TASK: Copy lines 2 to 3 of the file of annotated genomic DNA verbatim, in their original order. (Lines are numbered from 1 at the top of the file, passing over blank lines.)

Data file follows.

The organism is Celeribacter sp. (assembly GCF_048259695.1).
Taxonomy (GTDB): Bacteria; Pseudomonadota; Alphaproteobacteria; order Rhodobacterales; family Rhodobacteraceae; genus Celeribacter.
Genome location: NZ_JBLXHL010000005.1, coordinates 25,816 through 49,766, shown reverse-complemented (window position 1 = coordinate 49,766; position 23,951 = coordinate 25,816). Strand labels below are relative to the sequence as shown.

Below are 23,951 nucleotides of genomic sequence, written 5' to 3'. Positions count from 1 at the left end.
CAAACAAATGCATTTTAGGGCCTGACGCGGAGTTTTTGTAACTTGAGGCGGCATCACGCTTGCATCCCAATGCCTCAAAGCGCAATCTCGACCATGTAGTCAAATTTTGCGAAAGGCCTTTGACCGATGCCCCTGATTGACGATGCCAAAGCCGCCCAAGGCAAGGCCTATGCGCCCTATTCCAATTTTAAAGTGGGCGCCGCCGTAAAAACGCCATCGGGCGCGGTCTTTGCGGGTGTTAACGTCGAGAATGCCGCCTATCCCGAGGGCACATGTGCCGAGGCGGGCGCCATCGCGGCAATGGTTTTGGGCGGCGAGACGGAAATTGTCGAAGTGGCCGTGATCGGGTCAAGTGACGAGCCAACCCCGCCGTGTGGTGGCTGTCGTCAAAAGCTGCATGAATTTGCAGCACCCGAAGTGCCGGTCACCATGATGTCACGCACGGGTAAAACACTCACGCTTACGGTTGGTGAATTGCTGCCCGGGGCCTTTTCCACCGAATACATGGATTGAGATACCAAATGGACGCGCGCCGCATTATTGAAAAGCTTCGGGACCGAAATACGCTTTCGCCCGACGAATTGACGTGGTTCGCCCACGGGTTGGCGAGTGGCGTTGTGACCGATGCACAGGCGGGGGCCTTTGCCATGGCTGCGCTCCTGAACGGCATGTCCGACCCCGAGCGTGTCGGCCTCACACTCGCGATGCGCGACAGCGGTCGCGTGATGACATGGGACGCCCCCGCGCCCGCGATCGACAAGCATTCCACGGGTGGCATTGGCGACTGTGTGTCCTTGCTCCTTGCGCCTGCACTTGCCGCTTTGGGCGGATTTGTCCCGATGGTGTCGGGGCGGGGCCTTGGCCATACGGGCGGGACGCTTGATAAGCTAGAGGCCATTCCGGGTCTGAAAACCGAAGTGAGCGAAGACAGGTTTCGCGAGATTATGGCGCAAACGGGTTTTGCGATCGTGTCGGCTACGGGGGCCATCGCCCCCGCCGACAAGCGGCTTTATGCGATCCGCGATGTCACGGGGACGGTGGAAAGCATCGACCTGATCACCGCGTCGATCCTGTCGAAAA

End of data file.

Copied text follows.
Taxonomy (GTDB): Bacteria; Pseudomonadota; Alphaproteobacteria; order Rhodobacterales; family Rhodobacteraceae; genus Celeribacter.
Genome location: NZ_JBLXHL010000005.1, coordinates 25,816 through 49,766, shown reverse-complemented (window position 1 = coordinate 49,766; position 23,951 = coordinate 25,816). Strand labels below are relative to the sequence as shown.